The amount of deals and dollars invested in healthcare is hitting near record highs for the first half of 2019 with $26.9 billion poured into healthcare companies over 2,258 deals around the world, according to CB Insights’ Global Healthcare Report.

That represents a slight uptick from the first half of 2018 where $26.5 billion was invested over 2,223 deals.


Everyone knows how important funding is for starting a venture, whether you are building a small business or high-growth tech startup. The capital needs of a venture change along with the venture’s stage — early-stage ventures might need help with product development costs, while established companies may need funding to expand to a new location or market segment.


RoosterBio, Inc., a Frederick, MD-based human mesenchymal stem/stromal cell (hMSC) biomanufacturing company, raised in excess of $15m in an initial Series B financing.

The round was led by Dynamk Capital, with participation from existing and new investors. The Series B final round is expected to close with additional investors by the end of August, totaling approximately $22m raised.


On Thursday, August 22nd from 4-6:00 pm there will be an open house for the fall courses in the “Advanced Studies in Technology Transfer” program at the Foundation for Advanced Education in the Sciences (FAES) Graduate School at NIH in the FAES Academic Center in NIH Building 10 in Bethesda, MD. For the semester beginning on Monday, September 9th there will be 9 courses available for the program given in either Rockville or Bethesda:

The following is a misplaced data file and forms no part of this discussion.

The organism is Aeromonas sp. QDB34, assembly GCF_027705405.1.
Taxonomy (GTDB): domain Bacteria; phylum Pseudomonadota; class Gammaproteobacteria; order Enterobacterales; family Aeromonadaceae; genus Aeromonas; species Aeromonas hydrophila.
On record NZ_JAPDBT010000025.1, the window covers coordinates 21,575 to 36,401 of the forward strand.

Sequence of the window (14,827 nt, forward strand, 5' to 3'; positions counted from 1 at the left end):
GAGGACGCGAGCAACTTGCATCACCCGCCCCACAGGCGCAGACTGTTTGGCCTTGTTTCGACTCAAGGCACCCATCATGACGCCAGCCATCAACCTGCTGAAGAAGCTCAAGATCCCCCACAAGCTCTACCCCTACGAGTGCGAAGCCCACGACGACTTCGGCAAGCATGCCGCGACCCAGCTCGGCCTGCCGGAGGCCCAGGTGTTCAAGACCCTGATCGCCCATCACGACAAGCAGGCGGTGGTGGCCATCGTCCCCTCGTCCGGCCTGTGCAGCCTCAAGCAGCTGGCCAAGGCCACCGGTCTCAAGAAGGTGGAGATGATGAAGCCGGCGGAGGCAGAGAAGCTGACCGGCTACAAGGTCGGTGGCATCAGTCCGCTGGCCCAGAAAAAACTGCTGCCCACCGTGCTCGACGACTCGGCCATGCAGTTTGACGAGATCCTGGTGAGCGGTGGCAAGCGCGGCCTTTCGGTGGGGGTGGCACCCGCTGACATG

• TECH 495 – The FDA, Science, Health Policy and Regulation in an Uncertain Environment
  • TECH 513A - Introduction to Technology Transfer – Issues & Processes
  • TECH 521 – Tools for Technology Transfer Managers–Handling Intellectual Property, Collaborations, and Agreements
  • TECH 565 – Biomedical Business Development for Scientists
  • TECH 567 -- International Strategic Partnering and Business Development
  • TECH 575 – Accounting and IP Valuation for Non-Accountants
  • TECH 583 -- Patent Research for Non-Legal Practitioners
  • TECH 588 – FDA Regulatory Strategy in Medical Product Development
  • TECH 607 - Capstone Course in Technology Transfer
  • PHAR 328 – FDA Perspective on Drug Development

More details can be found in the new 2019-20 course catalog ( with online registration for classes available. The Advanced Studies in Technology Transfer is an open enrollment program with class credits transferable into various graduate degree programs at the University of Maryland University College (UMUC) Graduate School and the University of Maryland Baltimore County (UMBC).

Technology Transfer Scholarships

FAES offers a limited number of partial tuition-remission scholarships for self-funding students. For deadlines and details on how to apply visit .

Also as Department Chair, I’m happy to assist with any questions you might have about the program or individual courses.